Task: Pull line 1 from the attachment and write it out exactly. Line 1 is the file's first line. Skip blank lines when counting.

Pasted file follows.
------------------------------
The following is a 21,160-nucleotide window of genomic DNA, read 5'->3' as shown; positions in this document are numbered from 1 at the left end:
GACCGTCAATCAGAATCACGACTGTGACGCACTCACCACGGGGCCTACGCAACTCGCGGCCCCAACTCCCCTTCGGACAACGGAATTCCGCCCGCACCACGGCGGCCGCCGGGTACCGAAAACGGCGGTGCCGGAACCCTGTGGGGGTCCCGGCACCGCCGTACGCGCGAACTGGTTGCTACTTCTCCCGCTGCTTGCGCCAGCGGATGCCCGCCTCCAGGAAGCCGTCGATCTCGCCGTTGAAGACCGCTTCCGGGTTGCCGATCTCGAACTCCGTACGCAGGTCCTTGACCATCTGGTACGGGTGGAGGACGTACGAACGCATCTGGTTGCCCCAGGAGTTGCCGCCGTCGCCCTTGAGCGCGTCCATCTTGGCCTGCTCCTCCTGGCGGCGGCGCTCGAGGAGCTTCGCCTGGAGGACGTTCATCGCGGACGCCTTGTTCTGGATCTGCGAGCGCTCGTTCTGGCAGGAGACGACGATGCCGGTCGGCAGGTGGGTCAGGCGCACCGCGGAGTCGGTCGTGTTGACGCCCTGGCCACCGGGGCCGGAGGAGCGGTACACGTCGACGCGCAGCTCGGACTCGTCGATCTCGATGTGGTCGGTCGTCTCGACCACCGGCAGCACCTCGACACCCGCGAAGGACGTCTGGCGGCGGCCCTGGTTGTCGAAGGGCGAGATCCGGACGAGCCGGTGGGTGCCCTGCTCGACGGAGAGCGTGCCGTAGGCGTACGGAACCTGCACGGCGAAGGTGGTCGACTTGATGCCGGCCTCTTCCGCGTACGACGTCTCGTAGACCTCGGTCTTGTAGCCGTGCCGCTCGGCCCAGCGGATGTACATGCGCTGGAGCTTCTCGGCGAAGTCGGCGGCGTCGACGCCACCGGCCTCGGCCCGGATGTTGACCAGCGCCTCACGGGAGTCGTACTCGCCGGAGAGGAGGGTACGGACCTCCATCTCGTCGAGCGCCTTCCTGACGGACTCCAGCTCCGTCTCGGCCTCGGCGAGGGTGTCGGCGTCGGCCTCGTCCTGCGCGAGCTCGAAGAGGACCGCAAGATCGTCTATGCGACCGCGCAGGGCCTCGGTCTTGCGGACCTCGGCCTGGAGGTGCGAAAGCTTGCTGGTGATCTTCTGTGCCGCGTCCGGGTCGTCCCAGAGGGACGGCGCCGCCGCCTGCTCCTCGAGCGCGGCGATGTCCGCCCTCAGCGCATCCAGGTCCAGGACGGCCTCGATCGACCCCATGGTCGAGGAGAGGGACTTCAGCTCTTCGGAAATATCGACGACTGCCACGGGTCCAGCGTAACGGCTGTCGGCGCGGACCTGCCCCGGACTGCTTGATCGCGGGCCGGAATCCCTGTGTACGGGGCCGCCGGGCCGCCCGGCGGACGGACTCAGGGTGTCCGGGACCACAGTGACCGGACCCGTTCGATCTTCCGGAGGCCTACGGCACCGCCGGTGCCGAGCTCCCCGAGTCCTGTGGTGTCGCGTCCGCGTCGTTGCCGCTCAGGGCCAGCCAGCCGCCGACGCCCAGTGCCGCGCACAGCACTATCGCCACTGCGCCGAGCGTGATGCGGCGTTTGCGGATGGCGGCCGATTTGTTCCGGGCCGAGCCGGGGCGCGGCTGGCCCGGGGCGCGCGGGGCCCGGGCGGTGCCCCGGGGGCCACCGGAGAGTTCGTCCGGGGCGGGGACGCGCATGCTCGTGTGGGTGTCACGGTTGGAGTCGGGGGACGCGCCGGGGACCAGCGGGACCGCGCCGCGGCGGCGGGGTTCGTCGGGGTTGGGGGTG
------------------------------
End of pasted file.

The following is a 21,160-nucleotide window of genomic DNA, read 5'->3' as shown; positions in this document are numbered from 1 at the left end: